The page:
Help us change their future
This spring, the critically endangered Mountain Pygmy-possum needs your help
Each spring, Mountain Pygmy-possums wake up from hibernation, hungry for nutritious Bogong Moths to eat.
Bogong Moths usually fly to the possums’ mountain home in the billions, but this hasn’t happened in the past three years, which now means there often isn’t enough food for these tiny possums to raise their babies.
In 2020, we need your help to know if the moths are coming and learn more so we can help them in the future.
How you can help: Upload a Bogong Moth sighting to Moth Tracker
It's simple - if you see a Bogong Moth, take a photo and upload it to Zoos Victoria's Moth Tracker webpage at the link below.
It’s quick and easy and is the best way to help scientists save this precious species.
Not sure if the moth you've seen is a Bogong Moth? We can help with an identification guide on the webpage.
How to identify a Bogong Moth
Think you've seen a Bogong Moth? Our team will look at your picture to identify whether it’s a Bogong Moth or not so please still upload any photos of any moths you see. If you want to have a go at identifying a Bogong Moth yourself, this may help:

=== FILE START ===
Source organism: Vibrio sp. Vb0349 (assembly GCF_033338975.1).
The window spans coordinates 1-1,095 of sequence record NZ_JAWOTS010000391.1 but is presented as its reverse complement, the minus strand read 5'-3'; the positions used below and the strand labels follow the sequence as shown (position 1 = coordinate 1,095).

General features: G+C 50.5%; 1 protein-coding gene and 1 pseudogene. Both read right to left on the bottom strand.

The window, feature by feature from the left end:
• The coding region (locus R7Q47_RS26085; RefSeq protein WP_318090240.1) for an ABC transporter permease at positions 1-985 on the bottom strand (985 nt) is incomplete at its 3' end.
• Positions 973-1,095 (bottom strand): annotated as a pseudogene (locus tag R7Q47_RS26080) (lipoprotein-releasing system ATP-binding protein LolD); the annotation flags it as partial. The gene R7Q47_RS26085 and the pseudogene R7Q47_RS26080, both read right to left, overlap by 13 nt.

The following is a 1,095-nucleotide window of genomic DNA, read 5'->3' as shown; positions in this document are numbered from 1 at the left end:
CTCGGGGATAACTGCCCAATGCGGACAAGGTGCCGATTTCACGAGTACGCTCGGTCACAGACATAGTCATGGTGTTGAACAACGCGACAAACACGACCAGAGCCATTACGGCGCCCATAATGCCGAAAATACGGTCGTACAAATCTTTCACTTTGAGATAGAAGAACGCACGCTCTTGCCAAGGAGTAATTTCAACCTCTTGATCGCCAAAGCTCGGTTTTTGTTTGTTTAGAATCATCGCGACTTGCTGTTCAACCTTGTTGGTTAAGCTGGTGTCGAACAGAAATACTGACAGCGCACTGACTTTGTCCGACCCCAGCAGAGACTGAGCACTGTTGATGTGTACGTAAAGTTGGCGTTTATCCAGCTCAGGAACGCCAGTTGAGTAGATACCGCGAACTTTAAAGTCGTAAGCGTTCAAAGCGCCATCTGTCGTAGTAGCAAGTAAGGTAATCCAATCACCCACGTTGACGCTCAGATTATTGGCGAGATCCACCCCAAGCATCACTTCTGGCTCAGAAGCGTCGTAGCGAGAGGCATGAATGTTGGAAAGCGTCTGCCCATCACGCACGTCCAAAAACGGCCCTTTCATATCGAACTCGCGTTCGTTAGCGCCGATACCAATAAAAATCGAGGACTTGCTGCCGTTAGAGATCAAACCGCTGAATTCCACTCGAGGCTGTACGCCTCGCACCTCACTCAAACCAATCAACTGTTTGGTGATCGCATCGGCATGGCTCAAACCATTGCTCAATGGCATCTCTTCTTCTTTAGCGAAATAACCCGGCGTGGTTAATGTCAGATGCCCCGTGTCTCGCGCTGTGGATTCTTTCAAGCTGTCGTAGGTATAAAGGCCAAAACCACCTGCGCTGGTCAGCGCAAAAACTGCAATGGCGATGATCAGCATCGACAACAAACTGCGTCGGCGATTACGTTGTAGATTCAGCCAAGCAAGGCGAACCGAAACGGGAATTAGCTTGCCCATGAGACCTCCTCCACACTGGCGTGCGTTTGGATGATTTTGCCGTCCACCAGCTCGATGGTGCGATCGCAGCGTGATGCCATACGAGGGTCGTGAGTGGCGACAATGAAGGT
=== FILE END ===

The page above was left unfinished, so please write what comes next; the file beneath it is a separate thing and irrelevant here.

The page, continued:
- Bogong Moths are usually around 4-5cm long and their body length is up to 2.5cm long
- They have a dark stripe that runs down each wing
- They have a spot at the top of the stripe that is shaped like a circle
- They also have a spot at the bottom of the stripe which is shaped like a kidney
- Both spots are the same colour
What are Mountain Pygmy-possums?
With big ears, large eyes, a curly tail and weighing around 45g, the Mountain Pygmy-possums are arguably Australia's cutest possum. They are also Australia's only hibernating marsupial, making them extra special.
They are classified as critically endangered, with fewer than 2,000 left in the wild and their most urgent threat is now the loss of their spring food source, the Bogong Moth.
Mountain Pygmy-possums are one of the 27 local threatened species that Zoos Victoria are fighting tirelessly to save from extinction.
Where have the Bogong Moths gone?
Bogong Moths usually migrate each year from southern Queensland, central NSW and western Victoria to the Australian Alps. They are facing a number of challenges along the way, but we can all do our bit to help!
Planting native flowers, turning off unnecessary outdoor nights at night and not using insecticides are little things that can make a big difference. And don’t forget to let us know if you see one! Upload your Bogong Moth sightings to Moth Tracker.
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What Zoos Victoria is doing to help
The Victorian Mountain Pygmy-Possum Recovery Team, together with supporting organisations, is also working hard to implement interventions in the wild.
These include developing new nutritious food sources, improving habitat connectivity and captive measures to support populations through the breeding season.